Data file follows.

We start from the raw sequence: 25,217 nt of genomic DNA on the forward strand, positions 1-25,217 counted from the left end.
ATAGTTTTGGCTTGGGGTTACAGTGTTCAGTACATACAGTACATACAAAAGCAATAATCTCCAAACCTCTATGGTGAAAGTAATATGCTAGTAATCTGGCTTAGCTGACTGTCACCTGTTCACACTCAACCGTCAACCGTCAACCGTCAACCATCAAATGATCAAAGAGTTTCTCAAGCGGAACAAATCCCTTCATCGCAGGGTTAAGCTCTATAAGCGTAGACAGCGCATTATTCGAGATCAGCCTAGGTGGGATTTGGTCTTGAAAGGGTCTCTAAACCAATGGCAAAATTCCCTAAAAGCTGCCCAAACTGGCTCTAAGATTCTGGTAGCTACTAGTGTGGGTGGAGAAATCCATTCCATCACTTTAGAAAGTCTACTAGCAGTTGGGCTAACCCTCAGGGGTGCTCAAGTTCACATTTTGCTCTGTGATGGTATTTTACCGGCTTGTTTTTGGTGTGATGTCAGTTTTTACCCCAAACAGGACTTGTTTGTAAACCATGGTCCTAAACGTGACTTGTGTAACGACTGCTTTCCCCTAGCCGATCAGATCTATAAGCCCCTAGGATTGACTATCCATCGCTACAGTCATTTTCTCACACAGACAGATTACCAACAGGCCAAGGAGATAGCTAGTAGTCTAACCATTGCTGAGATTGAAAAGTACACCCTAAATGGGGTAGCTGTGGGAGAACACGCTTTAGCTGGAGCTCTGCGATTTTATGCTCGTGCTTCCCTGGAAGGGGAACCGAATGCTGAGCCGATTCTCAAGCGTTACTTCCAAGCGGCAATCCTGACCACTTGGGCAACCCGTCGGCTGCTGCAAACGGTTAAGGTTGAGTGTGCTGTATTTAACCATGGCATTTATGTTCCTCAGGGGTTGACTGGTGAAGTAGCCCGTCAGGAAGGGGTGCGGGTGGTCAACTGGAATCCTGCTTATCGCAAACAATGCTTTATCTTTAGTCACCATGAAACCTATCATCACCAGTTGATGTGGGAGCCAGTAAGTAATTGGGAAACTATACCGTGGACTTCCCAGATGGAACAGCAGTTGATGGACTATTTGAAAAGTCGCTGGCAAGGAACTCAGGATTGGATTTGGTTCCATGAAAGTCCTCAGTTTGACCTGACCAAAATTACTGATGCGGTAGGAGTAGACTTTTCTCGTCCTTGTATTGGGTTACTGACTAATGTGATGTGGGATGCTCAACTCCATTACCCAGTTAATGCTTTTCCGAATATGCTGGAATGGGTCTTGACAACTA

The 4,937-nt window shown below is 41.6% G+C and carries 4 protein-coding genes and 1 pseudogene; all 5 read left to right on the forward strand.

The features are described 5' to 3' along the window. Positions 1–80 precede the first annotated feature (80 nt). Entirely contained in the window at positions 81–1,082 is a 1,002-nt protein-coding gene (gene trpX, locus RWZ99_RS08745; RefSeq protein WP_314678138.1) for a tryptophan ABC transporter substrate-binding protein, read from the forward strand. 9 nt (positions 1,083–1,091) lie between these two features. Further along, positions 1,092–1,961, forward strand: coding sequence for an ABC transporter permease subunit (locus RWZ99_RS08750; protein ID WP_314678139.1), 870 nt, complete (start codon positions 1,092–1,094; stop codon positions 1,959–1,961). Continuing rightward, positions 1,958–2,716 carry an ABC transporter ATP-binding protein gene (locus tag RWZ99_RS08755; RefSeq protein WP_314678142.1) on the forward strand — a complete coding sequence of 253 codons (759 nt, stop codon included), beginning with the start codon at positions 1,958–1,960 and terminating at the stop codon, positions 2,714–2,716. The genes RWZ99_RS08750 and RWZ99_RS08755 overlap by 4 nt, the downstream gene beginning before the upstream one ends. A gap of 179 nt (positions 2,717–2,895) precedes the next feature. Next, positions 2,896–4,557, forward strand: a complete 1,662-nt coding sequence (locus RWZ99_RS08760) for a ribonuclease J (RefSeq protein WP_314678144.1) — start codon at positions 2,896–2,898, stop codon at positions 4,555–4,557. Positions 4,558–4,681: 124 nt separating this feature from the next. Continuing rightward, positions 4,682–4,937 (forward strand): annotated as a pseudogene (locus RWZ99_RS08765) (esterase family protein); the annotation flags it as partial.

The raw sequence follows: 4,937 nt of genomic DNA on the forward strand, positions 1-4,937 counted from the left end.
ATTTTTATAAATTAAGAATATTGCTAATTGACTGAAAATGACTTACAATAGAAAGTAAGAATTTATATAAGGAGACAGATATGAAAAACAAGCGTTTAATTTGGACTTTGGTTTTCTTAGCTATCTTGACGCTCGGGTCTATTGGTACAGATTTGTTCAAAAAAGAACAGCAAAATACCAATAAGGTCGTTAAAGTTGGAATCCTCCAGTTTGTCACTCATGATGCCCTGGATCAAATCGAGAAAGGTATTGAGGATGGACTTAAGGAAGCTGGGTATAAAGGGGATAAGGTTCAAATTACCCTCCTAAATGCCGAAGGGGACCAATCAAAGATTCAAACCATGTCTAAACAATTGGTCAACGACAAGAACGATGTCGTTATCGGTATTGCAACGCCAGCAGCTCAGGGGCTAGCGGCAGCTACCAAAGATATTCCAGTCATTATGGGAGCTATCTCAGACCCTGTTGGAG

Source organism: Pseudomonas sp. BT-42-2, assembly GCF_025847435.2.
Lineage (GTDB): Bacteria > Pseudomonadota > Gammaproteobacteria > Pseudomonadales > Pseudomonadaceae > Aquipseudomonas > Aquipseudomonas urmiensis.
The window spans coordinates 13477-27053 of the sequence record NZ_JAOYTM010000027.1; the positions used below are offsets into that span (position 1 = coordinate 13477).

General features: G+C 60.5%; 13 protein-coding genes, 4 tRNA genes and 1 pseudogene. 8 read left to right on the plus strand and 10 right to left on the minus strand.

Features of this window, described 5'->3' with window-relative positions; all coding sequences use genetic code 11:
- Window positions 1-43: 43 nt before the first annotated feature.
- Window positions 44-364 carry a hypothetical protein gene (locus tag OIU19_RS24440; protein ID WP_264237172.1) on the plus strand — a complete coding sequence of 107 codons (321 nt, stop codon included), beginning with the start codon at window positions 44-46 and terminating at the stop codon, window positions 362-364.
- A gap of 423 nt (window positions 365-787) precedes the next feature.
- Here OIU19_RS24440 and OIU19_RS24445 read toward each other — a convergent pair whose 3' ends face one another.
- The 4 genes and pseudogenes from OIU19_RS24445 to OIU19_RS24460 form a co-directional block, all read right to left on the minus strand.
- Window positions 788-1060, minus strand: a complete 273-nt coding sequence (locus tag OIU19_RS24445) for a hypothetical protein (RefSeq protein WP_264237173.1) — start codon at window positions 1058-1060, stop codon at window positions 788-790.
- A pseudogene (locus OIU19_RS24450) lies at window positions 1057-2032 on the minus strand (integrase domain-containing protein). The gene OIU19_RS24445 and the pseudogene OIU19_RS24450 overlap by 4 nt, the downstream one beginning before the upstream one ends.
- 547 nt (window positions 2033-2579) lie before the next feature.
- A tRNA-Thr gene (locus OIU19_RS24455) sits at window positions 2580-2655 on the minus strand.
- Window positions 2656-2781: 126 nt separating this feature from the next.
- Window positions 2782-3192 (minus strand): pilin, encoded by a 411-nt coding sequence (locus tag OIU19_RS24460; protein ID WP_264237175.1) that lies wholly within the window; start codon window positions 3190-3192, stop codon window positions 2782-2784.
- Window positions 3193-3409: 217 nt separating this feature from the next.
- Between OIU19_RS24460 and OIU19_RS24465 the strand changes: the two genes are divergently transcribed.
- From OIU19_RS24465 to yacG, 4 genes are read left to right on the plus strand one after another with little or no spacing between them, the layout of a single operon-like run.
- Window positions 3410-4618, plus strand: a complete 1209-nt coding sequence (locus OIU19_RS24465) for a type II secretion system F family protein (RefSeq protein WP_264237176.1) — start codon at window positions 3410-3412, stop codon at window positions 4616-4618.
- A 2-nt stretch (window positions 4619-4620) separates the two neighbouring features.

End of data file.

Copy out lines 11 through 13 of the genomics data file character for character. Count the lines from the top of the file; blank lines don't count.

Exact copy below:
Features of this window, described 5'->3' with window-relative positions; all coding sequences use genetic code 11:
- Window positions 1-43: 43 nt before the first annotated feature.
- Window positions 44-364 carry a hypothetical protein gene (locus tag OIU19_RS24440; protein ID WP_264237172.1) on the plus strand — a complete coding sequence of 107 codons (321 nt, stop codon included), beginning with the start codon at window positions 44-46 and terminating at the stop codon, window positions 362-364.